Coronavirus Restrictions Lifted in Parts of Greater Manchester, Lancashire and West Yorkshire

Coronavirus Restrictions Lifted in Parts of Greater Manchester, Lancashire and West Yorkshire

Improvements in several areas mean restrictions can be eased.

Restrictions lifted in parts of Greater Manchester, Lancashire and West Yorkshire

Locally led approach seeing results as COVID-19 cases drop in some hotspot areas in northern England.

  • Positive progress means 2 households can mix again in areas including Bolton, Stockport, Trafford, Hyndburn and Burnley
  • Some improvements in Leicester, with current restrictions remaining in place for a further 2 weeks as cases remain high

Following discussions with local leaders, the Health and Social Care Secretary, NHS Test and Trace, the Joint Biosecurity Centre (JBC), and the Chief Medical Officer for England have agreed this week’s changes to local restrictions in some parts of England.

From Wednesday 2 September restrictions on 2 households mixing introduced last month will be lifted in:

  • Bolton
  • Stockport
  • Trafford
  • Burnley
  • Hyndburn
  • parts of Bradford excluding Bradford city and Keighley town
  • parts of Calderdale excluding Halifax
  • parts of Kirklees excluding Dewsbury and Batley

It means next week over 1 million people will be able to mix with family and friends outside their household, in line with national social distancing rules, for the first time since restrictions were announced on 30 July.

Businesses and organisations that opened elsewhere in England on 15 August, including bowling alleys and indoor play areas, will also be permitted to reopen in the areas listed above, bringing these areas in line with the rest of the country.

The easements have been agreed thanks to the outstanding local efforts to halt spikes in the virus, through local interventions, increased targeted testing and avoiding mixing with other households indoors.

Data shows cases per 100,000 decreased during the week ending 20 August in Burnley, where cases have more than halved from 52 to 24.6, and cases in Bolton and Stockport fell from 25.6 to 18.9, and 23 to 15.1 respectively, and Trafford fell from 27.1 to 17.8.

To maintain this good progress, it is important local residents continue to wear face coverings where necessary, practise good hygiene and adhere to national social distancing rules.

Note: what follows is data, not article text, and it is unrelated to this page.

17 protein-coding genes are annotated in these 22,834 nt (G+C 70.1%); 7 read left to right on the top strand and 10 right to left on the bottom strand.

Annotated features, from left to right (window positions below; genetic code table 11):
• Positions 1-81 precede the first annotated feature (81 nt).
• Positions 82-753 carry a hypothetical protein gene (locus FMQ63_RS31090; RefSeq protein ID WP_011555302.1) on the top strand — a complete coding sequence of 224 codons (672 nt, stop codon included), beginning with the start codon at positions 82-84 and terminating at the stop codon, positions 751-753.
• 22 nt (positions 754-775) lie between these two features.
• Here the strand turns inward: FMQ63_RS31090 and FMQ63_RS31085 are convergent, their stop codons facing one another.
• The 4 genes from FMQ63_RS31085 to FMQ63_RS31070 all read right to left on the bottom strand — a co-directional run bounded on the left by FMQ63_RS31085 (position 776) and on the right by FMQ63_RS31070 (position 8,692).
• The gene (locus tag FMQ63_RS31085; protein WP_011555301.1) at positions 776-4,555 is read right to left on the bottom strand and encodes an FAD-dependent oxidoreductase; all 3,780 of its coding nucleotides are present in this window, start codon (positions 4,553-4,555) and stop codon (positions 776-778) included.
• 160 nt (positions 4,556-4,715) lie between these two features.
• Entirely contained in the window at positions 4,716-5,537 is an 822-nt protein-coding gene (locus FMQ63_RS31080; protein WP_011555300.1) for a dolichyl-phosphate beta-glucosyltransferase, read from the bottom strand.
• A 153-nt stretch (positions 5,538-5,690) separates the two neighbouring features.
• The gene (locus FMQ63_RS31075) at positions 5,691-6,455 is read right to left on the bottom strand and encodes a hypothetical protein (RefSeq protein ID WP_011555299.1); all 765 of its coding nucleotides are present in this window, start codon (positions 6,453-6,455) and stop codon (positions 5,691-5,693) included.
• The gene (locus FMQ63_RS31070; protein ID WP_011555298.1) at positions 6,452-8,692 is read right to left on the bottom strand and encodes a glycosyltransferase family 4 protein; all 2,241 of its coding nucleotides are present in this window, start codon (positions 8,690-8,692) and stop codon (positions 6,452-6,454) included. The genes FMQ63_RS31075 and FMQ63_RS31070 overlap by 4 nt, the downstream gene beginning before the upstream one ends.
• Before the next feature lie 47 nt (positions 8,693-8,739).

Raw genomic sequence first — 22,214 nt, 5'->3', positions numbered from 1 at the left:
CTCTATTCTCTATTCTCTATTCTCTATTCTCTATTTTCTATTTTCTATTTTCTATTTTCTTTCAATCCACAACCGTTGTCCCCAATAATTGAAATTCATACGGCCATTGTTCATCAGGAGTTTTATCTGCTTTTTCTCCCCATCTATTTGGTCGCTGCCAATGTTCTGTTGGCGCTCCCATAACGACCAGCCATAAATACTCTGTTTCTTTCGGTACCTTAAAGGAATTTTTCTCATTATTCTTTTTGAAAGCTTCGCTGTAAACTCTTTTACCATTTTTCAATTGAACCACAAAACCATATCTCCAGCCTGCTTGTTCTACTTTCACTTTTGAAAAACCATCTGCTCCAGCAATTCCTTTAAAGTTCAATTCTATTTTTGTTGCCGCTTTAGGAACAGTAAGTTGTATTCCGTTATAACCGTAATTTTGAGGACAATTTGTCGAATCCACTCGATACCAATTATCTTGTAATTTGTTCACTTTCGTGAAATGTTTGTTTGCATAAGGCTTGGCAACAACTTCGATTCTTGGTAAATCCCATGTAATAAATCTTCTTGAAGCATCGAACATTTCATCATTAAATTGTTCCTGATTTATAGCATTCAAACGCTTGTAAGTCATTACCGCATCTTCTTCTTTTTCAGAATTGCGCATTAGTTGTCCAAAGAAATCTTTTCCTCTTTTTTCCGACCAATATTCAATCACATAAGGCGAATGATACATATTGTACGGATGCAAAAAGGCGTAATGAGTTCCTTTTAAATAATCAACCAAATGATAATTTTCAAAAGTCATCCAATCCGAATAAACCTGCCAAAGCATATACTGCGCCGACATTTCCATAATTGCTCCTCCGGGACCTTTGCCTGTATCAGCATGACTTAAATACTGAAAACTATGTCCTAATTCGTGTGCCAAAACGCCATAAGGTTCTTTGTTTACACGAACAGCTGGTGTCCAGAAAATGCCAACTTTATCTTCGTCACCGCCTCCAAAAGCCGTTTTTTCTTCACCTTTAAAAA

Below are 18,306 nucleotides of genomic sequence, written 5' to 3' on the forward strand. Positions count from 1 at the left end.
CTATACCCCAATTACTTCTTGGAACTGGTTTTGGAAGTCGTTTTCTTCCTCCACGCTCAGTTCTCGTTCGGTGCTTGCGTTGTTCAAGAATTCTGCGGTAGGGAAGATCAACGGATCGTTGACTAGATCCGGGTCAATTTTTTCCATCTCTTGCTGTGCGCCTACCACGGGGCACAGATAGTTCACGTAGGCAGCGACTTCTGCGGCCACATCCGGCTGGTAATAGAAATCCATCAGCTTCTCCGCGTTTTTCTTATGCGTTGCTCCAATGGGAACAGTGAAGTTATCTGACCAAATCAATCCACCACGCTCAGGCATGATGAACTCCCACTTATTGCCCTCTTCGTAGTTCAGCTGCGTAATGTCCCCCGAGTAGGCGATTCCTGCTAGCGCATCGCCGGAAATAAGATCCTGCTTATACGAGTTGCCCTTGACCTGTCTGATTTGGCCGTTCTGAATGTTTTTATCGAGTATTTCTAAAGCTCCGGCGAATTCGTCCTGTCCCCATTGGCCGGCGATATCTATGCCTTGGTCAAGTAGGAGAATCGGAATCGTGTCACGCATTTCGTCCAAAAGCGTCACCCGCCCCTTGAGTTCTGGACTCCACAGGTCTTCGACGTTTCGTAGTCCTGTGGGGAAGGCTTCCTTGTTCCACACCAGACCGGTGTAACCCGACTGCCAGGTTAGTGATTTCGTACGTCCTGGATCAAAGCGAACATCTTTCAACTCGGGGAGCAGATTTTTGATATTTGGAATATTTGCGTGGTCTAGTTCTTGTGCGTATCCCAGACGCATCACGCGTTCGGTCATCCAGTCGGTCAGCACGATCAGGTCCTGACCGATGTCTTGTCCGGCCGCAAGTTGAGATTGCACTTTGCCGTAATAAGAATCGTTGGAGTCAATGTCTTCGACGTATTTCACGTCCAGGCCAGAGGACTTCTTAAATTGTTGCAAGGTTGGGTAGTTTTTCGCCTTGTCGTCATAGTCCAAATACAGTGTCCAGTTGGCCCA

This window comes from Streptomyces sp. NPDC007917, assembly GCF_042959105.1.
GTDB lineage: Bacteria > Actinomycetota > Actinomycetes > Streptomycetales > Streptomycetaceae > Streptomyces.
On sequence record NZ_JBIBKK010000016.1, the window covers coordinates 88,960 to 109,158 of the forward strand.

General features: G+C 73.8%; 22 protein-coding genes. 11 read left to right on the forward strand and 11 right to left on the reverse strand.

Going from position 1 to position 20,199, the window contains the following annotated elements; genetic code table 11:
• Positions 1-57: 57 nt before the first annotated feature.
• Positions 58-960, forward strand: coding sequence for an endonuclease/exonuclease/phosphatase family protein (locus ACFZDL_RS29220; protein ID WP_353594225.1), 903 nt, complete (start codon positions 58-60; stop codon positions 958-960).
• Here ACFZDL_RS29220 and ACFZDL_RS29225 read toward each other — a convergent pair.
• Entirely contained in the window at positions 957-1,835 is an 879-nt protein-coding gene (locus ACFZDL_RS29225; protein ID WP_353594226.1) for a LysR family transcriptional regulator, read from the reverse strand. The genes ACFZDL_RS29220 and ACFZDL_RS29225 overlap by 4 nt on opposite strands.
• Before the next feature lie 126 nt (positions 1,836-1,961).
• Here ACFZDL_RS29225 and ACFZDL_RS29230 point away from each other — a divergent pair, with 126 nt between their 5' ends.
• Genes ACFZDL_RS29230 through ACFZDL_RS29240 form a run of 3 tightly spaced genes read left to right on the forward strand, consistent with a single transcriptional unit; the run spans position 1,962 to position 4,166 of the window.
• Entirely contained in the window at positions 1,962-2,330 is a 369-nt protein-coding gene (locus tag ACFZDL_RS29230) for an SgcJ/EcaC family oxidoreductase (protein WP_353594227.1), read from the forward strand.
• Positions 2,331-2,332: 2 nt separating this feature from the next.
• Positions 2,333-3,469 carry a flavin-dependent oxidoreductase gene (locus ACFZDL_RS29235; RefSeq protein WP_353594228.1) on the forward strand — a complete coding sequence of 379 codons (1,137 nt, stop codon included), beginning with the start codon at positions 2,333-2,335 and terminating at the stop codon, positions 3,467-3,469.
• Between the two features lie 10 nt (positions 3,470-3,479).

This week local areas have been encouraged to take a new, collaborative approach to advise on the geographical boundaries of local restrictions, with councils, public health leaders and MPs making proposals to the Gold Local Action committee based on the latest data available.

It means restrictions in some areas will only apply to certain wards, rather than the entire local authority area. This is a key part of the government’s enhanced Contain Strategy, which was announced last week, and will deliver more targeted action to drive down rates of COVID-19 at a hyper-local level.

Health and Social Care Secretary Matt Hancock said:

We brought in measures to protect people in these parts of Northern England, and I want to thank residents who have worked so hard to get on top of this virus.

We’re seeing the positive results of our local approach, and are able to bring in increasingly targeted measures.

It is vital we can maintain this good progress. I have every faith people across the county, especially in areas where we are seeing higher numbers of cases, will continue to play their part by following local rules, and self-isolating and requesting a free test as soon as they get any symptoms.

The weekly Local Action Gold Committee, chaired by the Health and Social Care Secretary, agreed local restrictions will continue in the following areas.

Greater Manchester:

  • a ban on 2 households mixing indoors will continue in City of Manchester, Salford, Rochdale, Bury and Tameside
  • in Oldham, in addition to a household mixing ban indoors, residents will continue to be advised to avoid mixing with anyone from anther household anywhere. Cases per 100,000 in Oldham reached 67.1 during the week ending 20 August, the second highest in England


  • in Pendle and Blackburn residents will continue to be advised to avoid mixing with anyone from another household anywhere. Some businesses and organisations remain closed in Blackburn and Darwen. Pendle had the highest number of cases per 100,000 anywhere in England during the week ending 20 August, reaching 67.8
  • the ban on 2 households mixing indoors will continue in Preston


  • on top of the indoor gatherings restrictions, some leisure sector businesses will continue to remain closed
  • the next review of these measures will take place by 11 September